Almost as entertaining as the games themselves was the highly opinionated owner and operator, Tim Arnold, along with his sidekick, referred to only as "The Hippie." Both appeared to be in their late 40's or early 50's and had the look of men who were, at least at one time in their lives, not afraid of better living through chemistry. After operating a highly successful arcade in Michigan, Tim took his earnings and moved to Vegas and decided to do something good with his dough. All of the profits from the PHoF go to charity, chiefly to The Salvation Army. Mr. Arnold spoke in glowing terms of how The Army was about "boots on the ground," describing them as the real heroes during the aftermath of Katrina.

It was clear that he really and truly cared, and one could not help but respect his dedication and intensity. He said something very interesting about Las Vegas, which I would find to be absolutely true as my stay wore on. "Take away the neon lights," he said, "and Vegas is just another bug shit town."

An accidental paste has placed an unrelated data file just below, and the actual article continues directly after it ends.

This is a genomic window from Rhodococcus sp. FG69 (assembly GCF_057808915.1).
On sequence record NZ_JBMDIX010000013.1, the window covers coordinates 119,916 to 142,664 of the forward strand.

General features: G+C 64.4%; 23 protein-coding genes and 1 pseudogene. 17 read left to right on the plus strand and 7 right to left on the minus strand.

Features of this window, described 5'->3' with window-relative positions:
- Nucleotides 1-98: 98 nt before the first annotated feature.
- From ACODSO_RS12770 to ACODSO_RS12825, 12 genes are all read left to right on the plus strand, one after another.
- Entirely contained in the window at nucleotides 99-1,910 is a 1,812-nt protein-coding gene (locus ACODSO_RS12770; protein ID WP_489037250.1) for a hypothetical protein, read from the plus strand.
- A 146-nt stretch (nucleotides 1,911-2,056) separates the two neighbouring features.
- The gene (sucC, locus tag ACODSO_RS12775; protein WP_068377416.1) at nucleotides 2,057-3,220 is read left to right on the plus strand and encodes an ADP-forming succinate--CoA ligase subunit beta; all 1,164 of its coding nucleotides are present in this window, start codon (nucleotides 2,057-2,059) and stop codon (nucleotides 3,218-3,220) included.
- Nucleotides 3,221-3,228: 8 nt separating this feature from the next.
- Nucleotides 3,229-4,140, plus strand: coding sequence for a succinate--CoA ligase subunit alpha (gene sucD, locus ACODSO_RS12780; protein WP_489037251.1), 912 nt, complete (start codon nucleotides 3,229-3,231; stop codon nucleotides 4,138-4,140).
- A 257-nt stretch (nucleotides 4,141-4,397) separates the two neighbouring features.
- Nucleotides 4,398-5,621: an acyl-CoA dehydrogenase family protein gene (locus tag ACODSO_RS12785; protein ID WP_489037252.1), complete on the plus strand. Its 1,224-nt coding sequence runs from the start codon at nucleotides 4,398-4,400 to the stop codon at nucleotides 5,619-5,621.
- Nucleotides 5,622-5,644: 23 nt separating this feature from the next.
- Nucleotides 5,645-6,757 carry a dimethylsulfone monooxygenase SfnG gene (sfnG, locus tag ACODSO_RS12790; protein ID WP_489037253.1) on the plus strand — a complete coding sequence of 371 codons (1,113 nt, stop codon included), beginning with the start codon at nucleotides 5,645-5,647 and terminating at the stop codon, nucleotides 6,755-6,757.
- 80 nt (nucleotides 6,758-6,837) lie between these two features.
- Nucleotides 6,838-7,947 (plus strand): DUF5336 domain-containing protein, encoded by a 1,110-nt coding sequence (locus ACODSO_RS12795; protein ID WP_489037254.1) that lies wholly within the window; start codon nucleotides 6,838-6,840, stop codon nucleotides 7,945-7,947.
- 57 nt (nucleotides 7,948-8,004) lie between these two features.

As to why he set up shop in a road side mall 30 blocks east of The Strip and not in a casino: "Casino owners are all about maximizing revenues per square foot, so we don't appeal to them. They're basically bar owners in nicer clothes."

He made another statement that has stuck with me ever since: "America will get the society that it deserves." This was in reference to lots of things, but most notably to the aging and crumbling infrastructure of America at large. Arnold is fanatical about regular maintenance; maintaining his pinball machines so that they play just like you remember them is clearly his labor of love, and the nationwide lack of mechanical preservation of telephone poles, water towers and the like disturbs him greatly. He warned that America soon will "get like Mexico; everything's dirty and broken, and no one wants to spend money to fix it … they just make cosmetic fixes so things look okay. It's all about profit this quarter; no one is thinking long term."